“In the past, individuals born with bodily differences, such as Siamese twins, dwarfs and midgets, or the human torso, would premise their sideshow exhibits on displays of their normality, which demonstrated their ability to accomplish everyday tasks with ease, to think intelligently, and to engage in respectable relationships with others […]
For example, the human torso Prince Randian was celebrated for his ability to roll a cigarette and light it with his mouth, and the marriage of the Siamese twins Chang and Eng to two normal sisters was widely publicized as proof of their remarkable condition.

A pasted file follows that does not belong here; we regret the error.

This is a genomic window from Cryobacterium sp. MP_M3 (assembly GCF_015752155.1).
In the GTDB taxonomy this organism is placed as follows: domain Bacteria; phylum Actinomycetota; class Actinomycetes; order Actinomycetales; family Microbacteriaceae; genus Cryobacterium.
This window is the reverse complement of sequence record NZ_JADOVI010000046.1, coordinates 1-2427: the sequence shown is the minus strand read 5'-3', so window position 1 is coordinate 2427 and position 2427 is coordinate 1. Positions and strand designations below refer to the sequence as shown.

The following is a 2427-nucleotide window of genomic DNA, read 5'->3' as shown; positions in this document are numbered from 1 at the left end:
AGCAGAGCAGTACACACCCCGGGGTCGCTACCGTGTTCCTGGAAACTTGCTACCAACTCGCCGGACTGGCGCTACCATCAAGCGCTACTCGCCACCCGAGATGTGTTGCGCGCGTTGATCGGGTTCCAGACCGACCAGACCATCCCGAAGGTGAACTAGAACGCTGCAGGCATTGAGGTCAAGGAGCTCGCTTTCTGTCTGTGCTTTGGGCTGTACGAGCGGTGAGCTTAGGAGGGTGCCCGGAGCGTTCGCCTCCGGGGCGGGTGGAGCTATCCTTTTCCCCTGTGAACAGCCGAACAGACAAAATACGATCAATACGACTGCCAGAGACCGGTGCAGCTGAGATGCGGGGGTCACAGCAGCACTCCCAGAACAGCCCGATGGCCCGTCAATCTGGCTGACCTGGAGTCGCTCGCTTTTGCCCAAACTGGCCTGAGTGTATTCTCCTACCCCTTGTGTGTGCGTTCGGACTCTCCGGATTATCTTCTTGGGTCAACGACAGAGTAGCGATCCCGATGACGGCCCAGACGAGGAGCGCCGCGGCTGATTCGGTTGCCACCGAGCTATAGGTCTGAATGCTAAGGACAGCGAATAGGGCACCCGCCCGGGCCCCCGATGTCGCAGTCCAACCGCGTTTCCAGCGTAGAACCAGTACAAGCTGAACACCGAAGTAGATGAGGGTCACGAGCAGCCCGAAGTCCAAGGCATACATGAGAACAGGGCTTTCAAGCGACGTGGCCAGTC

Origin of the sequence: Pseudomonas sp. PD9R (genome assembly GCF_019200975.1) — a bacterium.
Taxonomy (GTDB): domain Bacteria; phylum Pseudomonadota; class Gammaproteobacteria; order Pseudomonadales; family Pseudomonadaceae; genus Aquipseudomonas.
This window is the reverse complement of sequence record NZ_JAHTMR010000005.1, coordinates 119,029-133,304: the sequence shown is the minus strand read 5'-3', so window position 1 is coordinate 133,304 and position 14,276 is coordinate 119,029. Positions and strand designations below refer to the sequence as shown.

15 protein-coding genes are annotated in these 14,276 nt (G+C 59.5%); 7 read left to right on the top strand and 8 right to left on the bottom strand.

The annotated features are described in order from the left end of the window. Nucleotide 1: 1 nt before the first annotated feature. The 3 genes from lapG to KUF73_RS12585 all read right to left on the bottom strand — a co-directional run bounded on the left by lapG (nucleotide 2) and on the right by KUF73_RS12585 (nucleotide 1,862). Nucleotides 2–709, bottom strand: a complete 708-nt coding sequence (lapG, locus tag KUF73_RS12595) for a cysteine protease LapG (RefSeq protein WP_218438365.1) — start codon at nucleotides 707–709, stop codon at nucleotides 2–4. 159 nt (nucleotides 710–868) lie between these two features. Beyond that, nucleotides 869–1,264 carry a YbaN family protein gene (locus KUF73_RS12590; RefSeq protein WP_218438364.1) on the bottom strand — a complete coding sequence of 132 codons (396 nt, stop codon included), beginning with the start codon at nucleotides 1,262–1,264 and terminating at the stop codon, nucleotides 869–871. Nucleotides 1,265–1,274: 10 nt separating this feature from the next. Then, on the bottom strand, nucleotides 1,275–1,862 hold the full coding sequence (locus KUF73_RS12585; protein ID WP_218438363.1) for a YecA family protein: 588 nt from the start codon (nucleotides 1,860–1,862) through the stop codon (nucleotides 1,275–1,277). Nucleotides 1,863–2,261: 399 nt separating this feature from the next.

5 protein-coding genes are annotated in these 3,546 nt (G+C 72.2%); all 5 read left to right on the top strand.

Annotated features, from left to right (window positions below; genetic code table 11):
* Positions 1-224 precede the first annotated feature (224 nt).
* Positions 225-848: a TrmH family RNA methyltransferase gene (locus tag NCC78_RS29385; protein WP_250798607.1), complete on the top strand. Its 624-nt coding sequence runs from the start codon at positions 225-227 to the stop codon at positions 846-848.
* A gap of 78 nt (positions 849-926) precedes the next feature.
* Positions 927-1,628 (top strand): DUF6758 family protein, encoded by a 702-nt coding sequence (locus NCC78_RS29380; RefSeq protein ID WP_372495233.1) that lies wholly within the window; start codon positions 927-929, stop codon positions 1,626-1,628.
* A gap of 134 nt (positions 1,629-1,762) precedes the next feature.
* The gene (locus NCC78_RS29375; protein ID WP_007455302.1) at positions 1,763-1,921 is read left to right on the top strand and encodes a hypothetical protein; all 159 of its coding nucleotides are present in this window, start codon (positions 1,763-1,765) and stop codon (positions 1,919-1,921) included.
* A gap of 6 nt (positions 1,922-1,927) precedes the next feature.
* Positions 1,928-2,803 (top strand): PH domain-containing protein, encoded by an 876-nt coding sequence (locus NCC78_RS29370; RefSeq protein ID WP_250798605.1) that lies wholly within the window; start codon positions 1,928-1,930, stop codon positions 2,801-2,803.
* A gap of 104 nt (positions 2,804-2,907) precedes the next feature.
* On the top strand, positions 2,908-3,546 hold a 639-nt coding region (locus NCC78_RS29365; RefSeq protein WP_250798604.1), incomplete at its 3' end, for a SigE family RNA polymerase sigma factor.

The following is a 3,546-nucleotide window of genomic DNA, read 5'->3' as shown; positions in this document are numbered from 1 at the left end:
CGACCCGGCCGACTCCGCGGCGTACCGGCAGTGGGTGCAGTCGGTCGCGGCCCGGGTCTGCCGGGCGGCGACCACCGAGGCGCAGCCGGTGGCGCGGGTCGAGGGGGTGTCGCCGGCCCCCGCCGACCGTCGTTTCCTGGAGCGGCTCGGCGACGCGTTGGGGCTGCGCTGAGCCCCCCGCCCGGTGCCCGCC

In contrast, those performers who were not born true freaks, such as the snake charmer, the savage, the strongman, or the tattooed person, emphasized their difference from the average person. If some biographies embellished the freak’s identity by inventing exotic, faraway origins, others displayed an anxiety about genealogy, insisting on the normality of the freak’s parents and offspring”
(Rachel Adams, in Thomson , pp. 278)